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Confidence of world’s leading chief executives dented by eurozone crisis

PwC survey finds even fast-growing emerging market economies have been caught up in the gloom

The continuing crisis in the eurozone has dealt a damaging blow to the confidence of the bosses of some of the world’s biggest companies, according to a survey by PricewaterhouseCoopers which set a gloomy tone to the start of the World Economic Forum in Davos.

PwC said there was a decline in the optimism of chief executives from the levels recorded a year ago and that while the biggest decline in confidence was in western Europe, the dent in optimism was apparent right across the globe – and a stark contrast to a year ago when confidence was on the rise.

“The bottom line is that chief executives are not very confident about the global economy,” said Dennis Nally, chairman of PwC. He said that chief executives were no longer predicting a return to the economic conditions that existed before the financial crisis.

Asked why highly paid chief executives had not spotted this downturn a year ago, Nally said there were many interconnected issues and also cited regulation as an unpredictable factor.

Even fast-growing emerging market economies have been caught up in the gloom, with short-term confidence falling in the Asia Pacific region, where China was hit hardest.

But overall the biggest slump in confidence is in western Europe, where the sovereign debt crisis is having a serious impact. Just a quarter of the chief executives polled were confident about revenue growth, compared with 40% a year ago.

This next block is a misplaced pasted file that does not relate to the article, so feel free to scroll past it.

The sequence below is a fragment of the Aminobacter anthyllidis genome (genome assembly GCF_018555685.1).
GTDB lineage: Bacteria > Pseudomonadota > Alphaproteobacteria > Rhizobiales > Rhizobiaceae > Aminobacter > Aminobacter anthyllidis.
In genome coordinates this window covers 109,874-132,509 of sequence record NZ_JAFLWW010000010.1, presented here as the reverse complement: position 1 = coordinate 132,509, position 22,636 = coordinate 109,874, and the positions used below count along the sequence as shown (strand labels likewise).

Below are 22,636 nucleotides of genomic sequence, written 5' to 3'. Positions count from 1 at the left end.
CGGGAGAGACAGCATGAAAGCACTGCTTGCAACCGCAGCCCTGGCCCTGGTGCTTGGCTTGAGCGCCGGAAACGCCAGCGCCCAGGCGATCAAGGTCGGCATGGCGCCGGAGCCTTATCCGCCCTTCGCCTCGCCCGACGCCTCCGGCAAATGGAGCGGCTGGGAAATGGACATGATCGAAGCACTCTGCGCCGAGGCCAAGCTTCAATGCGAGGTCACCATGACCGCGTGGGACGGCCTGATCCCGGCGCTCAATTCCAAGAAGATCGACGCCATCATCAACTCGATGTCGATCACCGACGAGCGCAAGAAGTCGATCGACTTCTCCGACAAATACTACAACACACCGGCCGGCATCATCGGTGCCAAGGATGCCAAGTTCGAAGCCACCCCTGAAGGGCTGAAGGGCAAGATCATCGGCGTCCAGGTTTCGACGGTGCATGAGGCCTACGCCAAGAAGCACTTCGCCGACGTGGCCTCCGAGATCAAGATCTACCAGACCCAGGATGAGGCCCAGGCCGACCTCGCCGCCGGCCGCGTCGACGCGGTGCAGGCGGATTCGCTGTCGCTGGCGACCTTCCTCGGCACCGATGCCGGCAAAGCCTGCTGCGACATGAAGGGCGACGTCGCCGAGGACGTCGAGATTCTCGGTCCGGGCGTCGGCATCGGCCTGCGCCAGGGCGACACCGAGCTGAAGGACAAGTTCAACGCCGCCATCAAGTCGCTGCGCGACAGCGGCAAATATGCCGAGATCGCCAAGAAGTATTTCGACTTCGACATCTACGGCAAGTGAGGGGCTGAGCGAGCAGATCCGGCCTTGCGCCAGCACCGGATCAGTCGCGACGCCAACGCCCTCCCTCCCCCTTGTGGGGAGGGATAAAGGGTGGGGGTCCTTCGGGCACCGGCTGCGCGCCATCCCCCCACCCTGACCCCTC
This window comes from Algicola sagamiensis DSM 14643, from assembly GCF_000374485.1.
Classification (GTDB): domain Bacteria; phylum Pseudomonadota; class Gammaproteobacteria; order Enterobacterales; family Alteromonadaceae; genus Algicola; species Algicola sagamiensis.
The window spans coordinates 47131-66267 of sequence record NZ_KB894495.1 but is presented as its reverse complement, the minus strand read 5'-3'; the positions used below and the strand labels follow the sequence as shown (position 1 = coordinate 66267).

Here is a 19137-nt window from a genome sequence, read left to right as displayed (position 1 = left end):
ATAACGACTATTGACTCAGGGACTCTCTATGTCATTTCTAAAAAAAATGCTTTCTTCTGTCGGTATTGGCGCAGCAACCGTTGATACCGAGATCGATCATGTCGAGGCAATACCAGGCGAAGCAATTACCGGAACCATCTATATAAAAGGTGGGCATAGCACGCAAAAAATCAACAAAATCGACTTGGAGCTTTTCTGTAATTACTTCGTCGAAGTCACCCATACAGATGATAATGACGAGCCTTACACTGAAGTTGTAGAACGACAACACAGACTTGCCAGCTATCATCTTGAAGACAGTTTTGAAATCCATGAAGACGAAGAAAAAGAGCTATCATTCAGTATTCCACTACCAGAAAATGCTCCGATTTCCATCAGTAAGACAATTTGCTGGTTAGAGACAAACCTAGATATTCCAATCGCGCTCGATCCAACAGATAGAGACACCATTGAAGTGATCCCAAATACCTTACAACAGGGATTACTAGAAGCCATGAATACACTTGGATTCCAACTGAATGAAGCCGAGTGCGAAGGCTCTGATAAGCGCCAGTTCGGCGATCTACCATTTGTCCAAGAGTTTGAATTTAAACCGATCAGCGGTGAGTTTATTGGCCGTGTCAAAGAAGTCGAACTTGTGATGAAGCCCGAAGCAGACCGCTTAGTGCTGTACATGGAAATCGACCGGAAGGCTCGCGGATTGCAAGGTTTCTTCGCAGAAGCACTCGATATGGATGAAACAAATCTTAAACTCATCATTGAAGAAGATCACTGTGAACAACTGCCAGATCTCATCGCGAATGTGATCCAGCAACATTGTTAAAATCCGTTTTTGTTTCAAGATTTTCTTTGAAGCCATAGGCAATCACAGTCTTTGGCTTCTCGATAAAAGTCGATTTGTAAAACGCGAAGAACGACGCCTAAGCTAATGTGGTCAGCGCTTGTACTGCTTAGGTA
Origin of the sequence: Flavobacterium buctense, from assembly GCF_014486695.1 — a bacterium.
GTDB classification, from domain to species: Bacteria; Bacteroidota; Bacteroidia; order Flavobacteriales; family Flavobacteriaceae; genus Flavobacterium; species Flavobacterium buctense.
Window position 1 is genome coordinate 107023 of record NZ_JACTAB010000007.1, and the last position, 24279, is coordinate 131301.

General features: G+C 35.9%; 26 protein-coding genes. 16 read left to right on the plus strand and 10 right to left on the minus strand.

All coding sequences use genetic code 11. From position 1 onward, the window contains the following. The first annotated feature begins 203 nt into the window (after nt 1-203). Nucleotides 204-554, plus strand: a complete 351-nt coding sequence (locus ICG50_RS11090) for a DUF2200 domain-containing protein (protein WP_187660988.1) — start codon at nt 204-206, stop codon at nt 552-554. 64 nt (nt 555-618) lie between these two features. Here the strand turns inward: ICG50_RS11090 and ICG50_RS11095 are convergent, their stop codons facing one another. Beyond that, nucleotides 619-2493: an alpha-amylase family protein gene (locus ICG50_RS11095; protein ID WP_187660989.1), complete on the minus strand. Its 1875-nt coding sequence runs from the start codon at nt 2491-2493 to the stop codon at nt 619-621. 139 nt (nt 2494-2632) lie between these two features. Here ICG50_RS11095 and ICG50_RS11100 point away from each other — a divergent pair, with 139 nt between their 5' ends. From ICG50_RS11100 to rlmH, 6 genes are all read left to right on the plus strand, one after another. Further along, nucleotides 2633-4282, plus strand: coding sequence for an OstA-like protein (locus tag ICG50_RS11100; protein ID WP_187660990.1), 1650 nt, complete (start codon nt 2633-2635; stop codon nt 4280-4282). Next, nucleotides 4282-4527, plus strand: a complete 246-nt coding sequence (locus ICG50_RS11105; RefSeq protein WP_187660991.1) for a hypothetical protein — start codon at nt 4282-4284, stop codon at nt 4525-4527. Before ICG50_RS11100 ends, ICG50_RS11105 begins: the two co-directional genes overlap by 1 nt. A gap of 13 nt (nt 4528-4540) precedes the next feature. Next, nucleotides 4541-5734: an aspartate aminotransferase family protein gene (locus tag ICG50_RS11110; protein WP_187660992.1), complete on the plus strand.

“The results demonstrate how interconnected and aligned the global economies are, right across the world. CEOs everywhere are worried about the eurozone and what this means for the global economy,” added Nally. Chief executives are expected to increasingly focus on their own markets, restricting cross-border mergers and acquisitions – in contrast to the previous two years.

Nearly half of the 1,258 chief executives polled by PwC believe the economy will decline even further in the coming 12 months while just 15% said that the global economy would improve. Some 80% were concerned about the state of the global economy.

The survey found that chief executives were confident about their own abilities to expand their own businesses – and expected to increase their headcount in the next 12 months. Some 18% of chief executives, however, said they were going to cut their workforce.

Nally said some chief executives were also concerned about a “skills gap”, even among graduates.

PwC said instability has become the “status quo” with cash balances at an all-time high in preparation for the difficult economic conditions. “CEOs have risk strategies in place,” he said, and no longer expect a return to the conditions that existed before the financial crisis.

“CEO confidence is decidedly down as they deal with the aftershocks of the recession. CEOs are disappointed with the course of the global economy and the pace of recovery. The optimism that had been building cautiously since 2008 has begun to recede.”

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